ON THE FRONT LINES OF IMMUNOTHERAPY
Dr. Lillian Siu
Co-Director, Tumour Immunotherapy Program
Dr. Lillian Siu is always prepared to take on a challenge. A medical oncologist for the past 20 years, she is determined to advance treatment to provide patients with the best possible care.
For Dr. Siu, that comes in the form of personalized cancer medicine. This uses molecular profiling and genomics to target cancer cells specific to each patient. Immunotherapy is no different. Dr. Siu is focused on identifying patient-specific markers to determine whose immune system will respond to a particular drug.
Dr. Siu is involved in three major programs focusing on drug development, cancer genomics and tumour immunotherapy. As both a scientist and clinician, Dr. Siu is actively involved in immunotherapy clinical trials and leads genomics initiatives and immunotherapy trials at Princess Margaret Cancer Centre.
Dr. Pamela Ohashi
Co-Director, Tumour Immunotherapy Program
Dr. Pamela Ohashi is driven by the desire to cure cancer. Her positive outlook and dedication to innovation pushes her research forward. As a graduate student, Dr. Ohashi worked with Dr. Tak Mak when he cloned the T-cell receptor in 1984. Being part of that key discovery allowed Dr. Ohashi to continue to build her career doing research in this new, exciting field.
Dr. Ohashi’s research focuses on understanding ways to regulate and improve the immune response to cancer. New strategies and mechanisms are being uncovered that will help control immune responses and may be applied to enhance the immune attack on cancer. Her team has developed techniques to grow tumour-infiltrating T-cells. This is important in two ways: it gives us insights into what is going on inside a tumour and can also be used as a therapy to treat patients.
Dr. Ohashi and her colleagues at The Princess Margaret are implementing new clinical trials and building a team of experts with a goal to provide personalized cancer medicine.
Dr. Linh Nguyen
Head, Cell Production Team
Dr. Linh Nguyen has been part of The Princess Margaret’s immunotherapy efforts since they started a decade ago. The field has changed rapidly and Dr. Nguyen says a number of breakthroughs have helped it take flight. She’s excited to see a growing number of approved immunotherapies that can be used to treat patients – and how they may be combined in future.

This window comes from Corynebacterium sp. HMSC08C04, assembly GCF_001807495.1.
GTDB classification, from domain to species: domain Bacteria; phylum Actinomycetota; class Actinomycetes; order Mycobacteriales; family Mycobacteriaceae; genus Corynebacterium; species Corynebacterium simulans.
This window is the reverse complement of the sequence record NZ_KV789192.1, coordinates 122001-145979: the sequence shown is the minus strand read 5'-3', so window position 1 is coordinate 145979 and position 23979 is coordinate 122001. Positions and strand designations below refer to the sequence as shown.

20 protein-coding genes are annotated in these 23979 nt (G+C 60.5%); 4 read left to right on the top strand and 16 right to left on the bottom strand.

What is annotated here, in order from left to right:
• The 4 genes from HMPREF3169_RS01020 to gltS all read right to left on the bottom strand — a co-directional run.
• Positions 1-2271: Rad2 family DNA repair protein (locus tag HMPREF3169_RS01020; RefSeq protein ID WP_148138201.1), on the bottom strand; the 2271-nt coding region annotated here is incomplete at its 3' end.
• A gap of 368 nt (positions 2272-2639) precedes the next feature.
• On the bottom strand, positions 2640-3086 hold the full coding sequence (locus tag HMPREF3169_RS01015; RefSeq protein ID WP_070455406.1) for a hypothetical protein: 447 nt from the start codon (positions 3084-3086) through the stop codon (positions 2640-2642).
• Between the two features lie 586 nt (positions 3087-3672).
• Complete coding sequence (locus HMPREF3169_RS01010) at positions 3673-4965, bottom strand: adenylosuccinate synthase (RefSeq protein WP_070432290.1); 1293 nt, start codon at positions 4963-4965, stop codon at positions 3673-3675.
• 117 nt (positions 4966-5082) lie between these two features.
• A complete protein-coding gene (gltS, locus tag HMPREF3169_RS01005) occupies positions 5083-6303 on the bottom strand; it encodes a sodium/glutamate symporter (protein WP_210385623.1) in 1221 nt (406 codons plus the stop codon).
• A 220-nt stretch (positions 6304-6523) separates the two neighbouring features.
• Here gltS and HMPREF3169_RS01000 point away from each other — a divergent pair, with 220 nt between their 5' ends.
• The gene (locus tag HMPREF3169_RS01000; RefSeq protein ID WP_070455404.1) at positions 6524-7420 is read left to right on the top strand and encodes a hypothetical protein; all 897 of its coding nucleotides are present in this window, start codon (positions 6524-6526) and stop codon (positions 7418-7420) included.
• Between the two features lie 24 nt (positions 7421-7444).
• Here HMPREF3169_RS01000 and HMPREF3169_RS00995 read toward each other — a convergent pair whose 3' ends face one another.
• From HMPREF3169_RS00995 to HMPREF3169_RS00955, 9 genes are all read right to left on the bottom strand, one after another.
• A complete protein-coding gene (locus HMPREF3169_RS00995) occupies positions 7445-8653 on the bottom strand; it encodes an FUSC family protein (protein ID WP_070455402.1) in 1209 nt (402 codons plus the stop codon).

Dr. Nguyen went to graduate school at the University of Toronto, before pursuing post-doctorate studies at Harvard Medical School. She came back to Toronto to join The Princess Margaret.
Today, Dr. Nguyen leads the Tumour Immunotherapy Program’s Cell Production Team. Much of her current work involves adoptive T-cell therapy.
Dr. Christopher Paige
Throughout his four-decade career, Dr. Christopher Paige has seen the field of cancer immunotherapy rise and fall, but he believes it’s finally having its moment. Studies of experimental models have given scientists a better understanding of the immune system and the therapies that can be derived from it. His hope is for immunotherapy to become a standard form of cancer treatment.
In his lab, Dr. Paige and his collaborators have learned how to use viruses to alter cancer cells to make them more visible to the immune system. They are using these methods to develop cancer vaccines. These vaccines have reached the clinical trial stage.
Dr. Paige says it has taken more than a decade of work to get to this point.
Dr. Daniel de Carvalho
Since he was young, Dr. Daniel De Carvalho always had a keen interest in science. That continued into his university years in Brazil and has carried into his work in cancer research at The Princess Margaret.
Today, Dr. De Carvalho does research on cancer treatments involving epigenetics - the study of changes in gene activity that can be passed on, but which also occur without changes in the DNA sequence - and immunotherapy. He is currently working on treatments that make cancer cells appear as virus-infected cells, so the immune system can take action. A clinical trial is taking place right now at The Princess Margaret which combines that approach with immunotherapy drugs, to boost the immune system to attack cancer.